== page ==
By Joe Kuhn
Local Government and law enforcement officials are apprehensive about new criminal justice reforms passed at the state level.
Taking effect in January of 2020, these new laws will eliminate bail and pretrial incarceration for all misdemeanors and a litany of non-violent felonies, including burglary in the second degree, many drug related charges, and prostitution. Additionally, the laws will add more protections for the accused and require prosecutors to turn over all evidence to the defendant’s legal counsel within fifteen days of arraignment.
Orangetown Supervisor Chris Day, County Sheriff Louis Falco and Orangetown Police Chief Donald Butterworth have vocally criticized the impending changes.
“These reforms, if you want to call them that, raise a lot of concerns about cost and public safety,” said Day, during an informational meeting about the new laws last Tuesday.
The primary issue is funding. To meet the requirements of the new unfunded mandate local police expect to incur huge costs in both overtime and outsourcing. Butterworth believes the reforms are based on “unrealistic expectations” stating that fifteen days is not enough time to efficiently process evidence. “Lab results alone” can take longer than fifteen days to be process, said the chief, warning that precincts will almost certainly need to hire private labs to meet the new deadlines. Butterworth is also concerned that increased pressure to quickly file reports will restrict the time his officers have for community outreach and patrol duties.
The state government has not allocated any funds to help police meet the anticipated expenses. Implementing these changes could cost “about $100 million” according to projections from the District Attorneys Association of the State of New York.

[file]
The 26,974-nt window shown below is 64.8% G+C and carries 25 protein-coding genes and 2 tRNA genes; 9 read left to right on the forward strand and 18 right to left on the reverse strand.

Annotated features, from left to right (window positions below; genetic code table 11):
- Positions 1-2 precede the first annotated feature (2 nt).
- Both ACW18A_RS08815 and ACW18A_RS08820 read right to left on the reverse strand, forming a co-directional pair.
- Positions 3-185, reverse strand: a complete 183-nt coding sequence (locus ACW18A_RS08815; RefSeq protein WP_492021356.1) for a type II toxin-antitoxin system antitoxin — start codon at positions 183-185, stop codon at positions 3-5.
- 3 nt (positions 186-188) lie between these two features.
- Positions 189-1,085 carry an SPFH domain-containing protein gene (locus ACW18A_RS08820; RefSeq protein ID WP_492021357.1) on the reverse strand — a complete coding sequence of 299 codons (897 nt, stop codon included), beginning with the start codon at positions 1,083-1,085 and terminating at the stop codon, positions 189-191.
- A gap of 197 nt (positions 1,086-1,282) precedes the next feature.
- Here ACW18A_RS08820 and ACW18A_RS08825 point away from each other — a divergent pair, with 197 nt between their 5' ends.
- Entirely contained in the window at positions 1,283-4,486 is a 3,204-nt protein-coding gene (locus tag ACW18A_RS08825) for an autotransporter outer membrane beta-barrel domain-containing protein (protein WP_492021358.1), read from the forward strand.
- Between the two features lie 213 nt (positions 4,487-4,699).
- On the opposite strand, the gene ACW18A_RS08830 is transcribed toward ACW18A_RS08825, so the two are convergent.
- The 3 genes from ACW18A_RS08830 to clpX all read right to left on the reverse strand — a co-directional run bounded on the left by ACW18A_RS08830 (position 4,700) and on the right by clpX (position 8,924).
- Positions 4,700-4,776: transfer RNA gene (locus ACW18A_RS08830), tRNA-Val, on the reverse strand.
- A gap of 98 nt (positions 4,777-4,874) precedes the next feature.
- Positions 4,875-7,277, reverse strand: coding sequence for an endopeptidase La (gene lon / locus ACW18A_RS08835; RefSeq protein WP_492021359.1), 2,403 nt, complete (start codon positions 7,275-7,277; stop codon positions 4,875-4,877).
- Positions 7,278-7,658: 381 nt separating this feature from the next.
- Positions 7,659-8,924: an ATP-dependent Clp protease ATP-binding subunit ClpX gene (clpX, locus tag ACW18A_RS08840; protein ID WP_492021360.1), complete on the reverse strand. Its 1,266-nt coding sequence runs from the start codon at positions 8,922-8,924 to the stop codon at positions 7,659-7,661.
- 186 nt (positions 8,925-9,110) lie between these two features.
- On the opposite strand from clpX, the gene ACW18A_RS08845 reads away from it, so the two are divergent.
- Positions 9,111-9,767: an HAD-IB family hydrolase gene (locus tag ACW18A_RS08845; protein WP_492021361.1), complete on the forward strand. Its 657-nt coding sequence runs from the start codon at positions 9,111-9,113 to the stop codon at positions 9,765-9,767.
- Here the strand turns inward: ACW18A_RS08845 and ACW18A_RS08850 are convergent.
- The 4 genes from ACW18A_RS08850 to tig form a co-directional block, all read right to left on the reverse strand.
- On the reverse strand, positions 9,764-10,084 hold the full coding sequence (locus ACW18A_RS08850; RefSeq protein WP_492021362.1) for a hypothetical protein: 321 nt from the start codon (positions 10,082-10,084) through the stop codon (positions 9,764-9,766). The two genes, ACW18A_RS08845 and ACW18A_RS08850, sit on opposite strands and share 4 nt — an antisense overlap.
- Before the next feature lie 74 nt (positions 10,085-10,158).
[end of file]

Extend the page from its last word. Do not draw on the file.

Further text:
County officials are also worried that new laws could exacerbate the already “severe” issue of witness intimidation.
The reforms stipulate that defendants now be provided with the names and contact information of anyone who has relevant information about a case as well as the names and assignment of all police officers involved, even those the prosecutor does not plan to call to the stand. Previously, defense lawyers would have to specifically request that information which would be released at a judge’s discretion.
Police fear that the elimination of pretrial incarceration coupled with the availability of personal information “will cause victims to be victimized again”.
The new law also grants a defendant the right to request a supervised visit to the scene of their arrest to ensure the accuracy of the investigation. If the offense occurred at a private residence, the owners will be legally required to allow the suspect into their home.
“Opposition (to the reforms) knows no political boundaries” said Falco, who alongside Day has met with mayors and police chief from around the state who have all expressed similar concerns.
“No one is against criminal justice reform,” said Day who supports the reforms stated goals of reducing the number of people incarcerated “but changes (to the legislation) are necessary.”